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Lana Sjoberg, a local artist, known largely for her fleece hat creations, recently displayed some of her most ambitious wearable art called Lanimals in the lobby of the Associated Bank. A favorite amongst the Hot Air Affair crowd, Sjoberg, has for many years had a booth at the HAA craft show. Her elaborate hats have been found on many a pilot and are each year found on the heads of organizers and officials of the event. They are warm and fun and now with each new design the potential is there that you may be wearing a piece of art work on your head.
For Deb Sagisser, who moved to Hudson in 2003, giving clients a means to enhance their health is what reflexology is all about. As a nationally certified reflexologist, Sagisser studied the healing art at the St. Croix Center for the Healing Arts in Hudson. The practice dates back as far as the ancient Egyptians. Today, the modern version of reflexology is practiced throughout the world. The concept is based on the fact that there are 7,000 nerve endings on the soles of our feet.
As a child, Terry (TJ) Mechelke fell in love with the notion of seeing Mt. Everest after reading an account Sir Edmund Hillary's 1953 summit of the mountain. It was this desire that led Mechelke along with his wife Pat and daughter Sara on a trek in the Himalayan Mountains in November. The couple started preparing in 2009 when they hiked the Inca Trail on a REI travel adventure. Over the course of last summer they kept in condition by bicycling at least 15 or 16 miles every day. On Nov. 3 they departed for Nepal.
Enthusiasm is not an strong enough word to describe Kim Powers' attitude toward reading. Powers, who has taught at Hudson High School for 11 of her 14 years in the profession, had to respond when she heard students bragging about graduating from high school without reading a book. The New Richmond native, who graduated from UW-River Falls after attending UW-La Crosse, went on to complete her master's degree in teaching and learning at St.
It is no secret now that Caleb Hawley, a 2003 Hudson High School grad, was one of the contestants selected to move on to Hollywood, during this season's premiere of "American Idol," which aired on Jan. 19. Hawley's performance of "Hallelujah, I Love Her So," a Ray Charles hit, got judge Steven Tyler clapping and singing along. Judges Randy Jackson and Jennifer Lopez agreed with Tyler that Hawley, 25, deserved to advance to the Hollywood round of competition. "He was really busy the next day," said Debbie O'Keefe his mother-in-law.
The Great Book of Life, which was launched last summer by former Hudson resident Joel Larson, has added a new feature. People can now document their pet's life in a chapter that will be linked to the owners. "It was launched in December and it is still very new," said Larson. "We are excited that people will have the opportunity to write about themselves and their pets as well." After conducting several focus panels it was determined that people had an interest in documenting their pets' lives as well.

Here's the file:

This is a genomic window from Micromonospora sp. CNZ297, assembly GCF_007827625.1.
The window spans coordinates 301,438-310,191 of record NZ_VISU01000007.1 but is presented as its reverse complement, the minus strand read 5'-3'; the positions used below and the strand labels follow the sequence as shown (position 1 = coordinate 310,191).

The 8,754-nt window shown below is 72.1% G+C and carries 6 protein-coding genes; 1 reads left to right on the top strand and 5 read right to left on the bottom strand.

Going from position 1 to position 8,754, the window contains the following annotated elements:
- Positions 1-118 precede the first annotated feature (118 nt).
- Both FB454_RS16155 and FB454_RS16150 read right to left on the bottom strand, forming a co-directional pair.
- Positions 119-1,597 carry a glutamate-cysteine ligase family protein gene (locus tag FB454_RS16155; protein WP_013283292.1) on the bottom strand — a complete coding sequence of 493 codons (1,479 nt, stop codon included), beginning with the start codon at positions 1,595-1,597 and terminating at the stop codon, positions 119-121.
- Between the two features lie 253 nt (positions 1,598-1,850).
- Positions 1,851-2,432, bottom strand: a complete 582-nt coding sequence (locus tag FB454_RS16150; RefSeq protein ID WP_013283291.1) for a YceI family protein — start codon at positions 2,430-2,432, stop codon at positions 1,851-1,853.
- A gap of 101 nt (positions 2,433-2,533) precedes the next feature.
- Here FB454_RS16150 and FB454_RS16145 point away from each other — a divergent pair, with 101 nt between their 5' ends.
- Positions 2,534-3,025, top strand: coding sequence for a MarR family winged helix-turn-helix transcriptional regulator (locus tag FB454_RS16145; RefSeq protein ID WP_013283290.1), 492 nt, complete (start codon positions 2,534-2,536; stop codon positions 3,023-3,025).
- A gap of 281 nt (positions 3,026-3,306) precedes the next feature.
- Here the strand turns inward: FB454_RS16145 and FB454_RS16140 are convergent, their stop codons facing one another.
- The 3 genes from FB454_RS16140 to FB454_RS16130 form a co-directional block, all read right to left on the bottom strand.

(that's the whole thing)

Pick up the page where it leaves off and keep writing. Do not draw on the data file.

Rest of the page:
Caleb Hawley, a 2003 Hudson High School graduate, has been spotted on at least one of the television commercials for the upcoming season of "American Idol" which premiers Jan. 19. Entire websites are dedicated to the speculation as to who the finalists will be. "I can't say much but I did try out during the New Jersey auditions," said Hawley, during a brief telephone interview from his New York residence Monday night. Beyond that, and the fact that he appears briefly about eight seconds into one of the commercials, is about all the young singer and songwriter would say.
The seed for this column was planted months ago. Then, as now, I hesitate to take on such a weighty topic. Where do morals come from? It wasn't the tragic incident itself, when the young Rutgers University student committed suicide after fellow students streamed live video of him onto the Internet that planted the seed.
Monday morning a check of $3,000 was given collectively to Hudson schools parent groups. It is the first of perhaps many donations that may be coming to Hudson in support of youth activities by GoKidsDay.com. The website is the brain child of entrepreneur Bill Veeneman, who has lived in the Twin Cities area nearly thirty years, most recently in Hudson. Veeneman, who majored in economics and went on to earn a master's in that field, has a keen sense of how to make things easier in the age of technology.
Ken and Kathy Konrad were not looking for spouses when they both started to attend a general support group at Guardian of Angels Church in Oakdale. "It was for whatever you were going through in your lives," said Kathy. Both she and Ken had been divorced. "Other members had a lot harder issues to deal with." "I knew the pastor really well and he said you know we have this support group," said Ken. "After a while he asked if I had met anyone and I told him there was a cute woman sitting across the room during the meetings.